Space technologies can be used to help conserve energy here on Earth. Systems are already available to track energy use and to deliver real-time energy conservation advice using satellite navigation.
ESA has supported a range of companies as they develop business ideas for smart energy use, and the Agency continues to support the Galileo Masters competition for innovative use of satellite navigation.
Carbon Diem, is a smartphone app developed by the ESA-supported company Carbon Hero. The app is the first automated carbon calculator. It monitors the person’s movements but still guarantees the carrier’s privacy.
The software uses satellite navigation data to calculate the environmental impact of travel. It can figure out what kind of transport is being used, and how much energy that consumes, with very little input from the user. The carbon footprint of the user can then be calculated.
Reporting carbon footprint is mandatory in some countries as companies are asked to demonstrate more careful use of energy. Showing a cautious attitude towards energy use can also help improve customer and consumer confidence in a company.
Satellite navigation has also been used to improve efficiency of cars – not by changing the mechanics but by improving driver behaviour. Systems such as GreenDrive have been created to help drivers make the most of their fuel.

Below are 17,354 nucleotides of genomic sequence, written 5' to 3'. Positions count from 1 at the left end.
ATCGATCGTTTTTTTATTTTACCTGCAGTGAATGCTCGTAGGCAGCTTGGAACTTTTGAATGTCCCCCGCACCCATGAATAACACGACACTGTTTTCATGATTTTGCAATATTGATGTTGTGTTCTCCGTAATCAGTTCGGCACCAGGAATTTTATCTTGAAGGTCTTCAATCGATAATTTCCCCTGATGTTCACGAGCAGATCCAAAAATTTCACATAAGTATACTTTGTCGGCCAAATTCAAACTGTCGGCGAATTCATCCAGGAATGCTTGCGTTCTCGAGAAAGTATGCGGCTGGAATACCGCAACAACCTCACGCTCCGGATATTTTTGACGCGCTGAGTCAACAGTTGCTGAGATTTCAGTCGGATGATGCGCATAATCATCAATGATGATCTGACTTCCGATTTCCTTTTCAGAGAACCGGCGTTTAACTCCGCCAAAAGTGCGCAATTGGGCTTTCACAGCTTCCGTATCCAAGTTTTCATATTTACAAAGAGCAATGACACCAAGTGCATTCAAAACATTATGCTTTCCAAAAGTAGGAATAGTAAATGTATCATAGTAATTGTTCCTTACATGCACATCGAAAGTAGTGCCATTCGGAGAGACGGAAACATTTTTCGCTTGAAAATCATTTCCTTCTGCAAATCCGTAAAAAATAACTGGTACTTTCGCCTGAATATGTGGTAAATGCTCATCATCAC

GreenDrive combines information on where a vehicle is located, what the road conditions are, and the type of car being used, to calculate and advise the driver on the most economical driving style to use. An audio prompt tells the driver when to accelerate, when to brake , and when to keep speed constant. Its inventors say these smooth and safe driving techniques can lead to energy savings of 15-25%.
One good way of economising on fuel is to travel in groups. Whilst public transport is practical in large cities with dense populations, it becomes a little trickier when users live far apart and want to travel at different times. Some areas provide a bus-on-demand service, and space technology can make for a more efficient and convenient service.
ESA’s Belgian national technology transfer partner, Creaction, managed a Canadian-Belgian initiative, the SatelBus – a satellite-based on-demand bus services project.
Using ESA’s Artemis satellite, SatelBus allowed passengers to place a request with a call centre and be included in the bus route almost immediately. The changes in schedule were managed by software every five minutes which could then send a new bus route directly to the driver out on the road.
The SatelBus demonstration phase was partly funded by ESA. It united a satellite space segment, operated by Vitrociset EPB and satellite communication terminals provided by EMS Satcom Inc., as well as hub equipment to be installed at the ESA ground station at Redu, in Belgium.
The system was successful in tests in Belgium and France in 2006, when SatelBus-equipped buses serviced rural areas for six months.